written 7.5 years ago by | modified 2.7 years ago by |

**Mumbai University > Informatica Technology > Sem 4 > Automata Theory**

**Marks: 05**

**Year:May 16**

**1 Answer**

0

7.1kviews

Short note on Unsolvable Problems

written 7.5 years ago by | modified 2.7 years ago by |

**Mumbai University > Informatica Technology > Sem 4 > Automata Theory**

**Marks: 05**

**Year:May 16**

ADD COMMENT
EDIT

0

69views

written 7.5 years ago by |

One of well known unsolvable problems is the halting problem. It asks the following question: Given an arbitrary Turing machine M over alphabet = { a , b } , and an arbitrary string w over , does Mhalt when it is given w as an input ? It can be shown that the halting problem is not decidable, hence unsolvable.

**Theorem 1** : The halting problem is undecidable.

**Proof (by M. L. Minsky)**: This is going to be proven by "proof by contradiction".

Suppose that the halting problem is decidable. Then there is a Turing machine T that solves the halting problem. That is, given a description of a Turing machine M (over the alphabet ) and a string w, T writes "yes" if M halts on w and "no" if M does not halt on w, and then T halts.

We are now going to construct the following new Turing machine Tc.

First we construct a Turing machine Tm by modifying T so that if T accepts a string and halts, then Tm goes into an infinite loop (Tm halts if the original T rejects a string and halts).

Next using Tm we are going to construct another Turing machine Tc as follows:
Tc takes as input a description of a Turing machine M, denoted by d(M), copies it to obtain the string d(M)*d(M), where * is a symbol that separates the two copies of d(M) and then supplies d(M)*d(M) to the Turing machine Tm .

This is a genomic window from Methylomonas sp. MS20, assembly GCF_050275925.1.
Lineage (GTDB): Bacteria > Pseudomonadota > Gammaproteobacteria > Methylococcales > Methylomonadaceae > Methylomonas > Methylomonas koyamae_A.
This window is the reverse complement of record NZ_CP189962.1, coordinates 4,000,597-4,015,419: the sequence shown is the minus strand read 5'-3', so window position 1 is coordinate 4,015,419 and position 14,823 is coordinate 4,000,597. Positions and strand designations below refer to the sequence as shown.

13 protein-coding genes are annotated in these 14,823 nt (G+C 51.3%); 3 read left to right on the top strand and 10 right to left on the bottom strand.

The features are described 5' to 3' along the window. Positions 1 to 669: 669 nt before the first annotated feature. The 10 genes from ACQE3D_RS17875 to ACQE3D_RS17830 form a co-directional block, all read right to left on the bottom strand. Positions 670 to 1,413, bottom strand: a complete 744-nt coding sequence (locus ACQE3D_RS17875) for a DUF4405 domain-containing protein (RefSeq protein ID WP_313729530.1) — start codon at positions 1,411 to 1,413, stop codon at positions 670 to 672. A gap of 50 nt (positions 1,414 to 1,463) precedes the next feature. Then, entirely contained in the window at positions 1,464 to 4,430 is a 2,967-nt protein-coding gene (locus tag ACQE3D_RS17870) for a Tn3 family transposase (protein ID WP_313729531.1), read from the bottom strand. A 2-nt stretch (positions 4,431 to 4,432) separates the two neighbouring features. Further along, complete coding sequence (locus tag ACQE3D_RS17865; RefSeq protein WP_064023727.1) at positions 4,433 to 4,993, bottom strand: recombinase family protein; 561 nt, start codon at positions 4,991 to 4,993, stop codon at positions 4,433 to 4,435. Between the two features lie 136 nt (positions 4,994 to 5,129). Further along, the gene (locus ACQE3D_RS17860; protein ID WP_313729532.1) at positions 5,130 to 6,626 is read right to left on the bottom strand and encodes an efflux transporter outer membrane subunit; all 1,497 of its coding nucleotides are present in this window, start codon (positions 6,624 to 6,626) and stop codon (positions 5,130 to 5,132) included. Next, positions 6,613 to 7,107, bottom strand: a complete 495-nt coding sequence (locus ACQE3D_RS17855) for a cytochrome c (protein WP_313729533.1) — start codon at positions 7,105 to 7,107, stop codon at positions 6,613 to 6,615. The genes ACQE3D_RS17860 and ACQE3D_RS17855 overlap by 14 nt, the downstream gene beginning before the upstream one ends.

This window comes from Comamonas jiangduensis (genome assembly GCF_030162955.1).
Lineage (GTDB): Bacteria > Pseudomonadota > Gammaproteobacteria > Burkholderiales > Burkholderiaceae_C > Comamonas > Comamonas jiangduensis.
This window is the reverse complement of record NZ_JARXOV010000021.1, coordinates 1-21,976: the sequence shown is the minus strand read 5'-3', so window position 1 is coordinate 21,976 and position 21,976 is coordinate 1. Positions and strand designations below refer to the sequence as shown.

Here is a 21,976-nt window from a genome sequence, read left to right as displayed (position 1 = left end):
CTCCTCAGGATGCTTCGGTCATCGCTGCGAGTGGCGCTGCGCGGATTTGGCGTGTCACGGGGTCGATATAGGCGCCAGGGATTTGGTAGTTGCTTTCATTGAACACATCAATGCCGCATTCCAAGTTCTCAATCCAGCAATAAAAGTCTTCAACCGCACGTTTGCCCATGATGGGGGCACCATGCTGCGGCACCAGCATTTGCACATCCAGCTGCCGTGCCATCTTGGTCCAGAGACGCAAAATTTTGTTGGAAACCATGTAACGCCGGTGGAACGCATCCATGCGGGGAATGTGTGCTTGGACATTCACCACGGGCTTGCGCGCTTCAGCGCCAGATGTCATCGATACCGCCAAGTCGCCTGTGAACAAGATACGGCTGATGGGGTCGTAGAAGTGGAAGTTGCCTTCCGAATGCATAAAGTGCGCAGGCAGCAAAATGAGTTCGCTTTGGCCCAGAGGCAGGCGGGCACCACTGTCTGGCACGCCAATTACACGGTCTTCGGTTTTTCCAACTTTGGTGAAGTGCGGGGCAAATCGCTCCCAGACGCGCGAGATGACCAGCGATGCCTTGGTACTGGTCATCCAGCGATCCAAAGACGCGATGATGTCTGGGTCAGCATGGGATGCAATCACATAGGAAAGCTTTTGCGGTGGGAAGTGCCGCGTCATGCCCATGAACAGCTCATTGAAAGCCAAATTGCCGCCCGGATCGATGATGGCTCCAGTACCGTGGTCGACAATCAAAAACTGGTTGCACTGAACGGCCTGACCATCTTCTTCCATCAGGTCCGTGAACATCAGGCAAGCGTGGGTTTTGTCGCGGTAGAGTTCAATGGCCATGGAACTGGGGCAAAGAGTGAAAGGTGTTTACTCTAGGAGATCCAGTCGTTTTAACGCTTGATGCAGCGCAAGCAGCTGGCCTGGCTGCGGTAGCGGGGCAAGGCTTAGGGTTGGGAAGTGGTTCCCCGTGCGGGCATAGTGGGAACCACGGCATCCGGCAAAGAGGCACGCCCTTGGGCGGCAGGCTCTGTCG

Let us now see what Tc does when a string describing Tc itself is given to it.

When Tc gets the input d(Tc) , it makes a copy, constructs the string d(Tc)*d(Tc) and gives it to the modified T. Thus the modified T is given a description of Turing machine Tc and the string d(Tc).

The way T was modified the modified T is going to go into an infinite loop if Tc halts on d(Tc) and halts if Tc does not halt on d(Tc).

Thus Tc goes into an infinite loop if Tc halts on d(Tc) and it halts if Tc does not halt on d(Tc). This is a contradiction.

This contradiction has been deduced from our assumption that there is a Turing machine that solves the halting problem. Hence that assumption must be wrong. Hence there is no Turing machine that solves the halting problem.

**Program correctness and Halting Problem**

Note that for any computer program a Turing machine can be constructed that performs the task of the program.

Thus the question of whether or not a program halts for a given input is nothing but the halting problem.

Thus one implication of the halting problem is that there can be no computer programs (Turing machines) that check whether or not any arbitrary computer program stops for a given input.

ADD COMMENT
EDIT

Please log in to add an answer.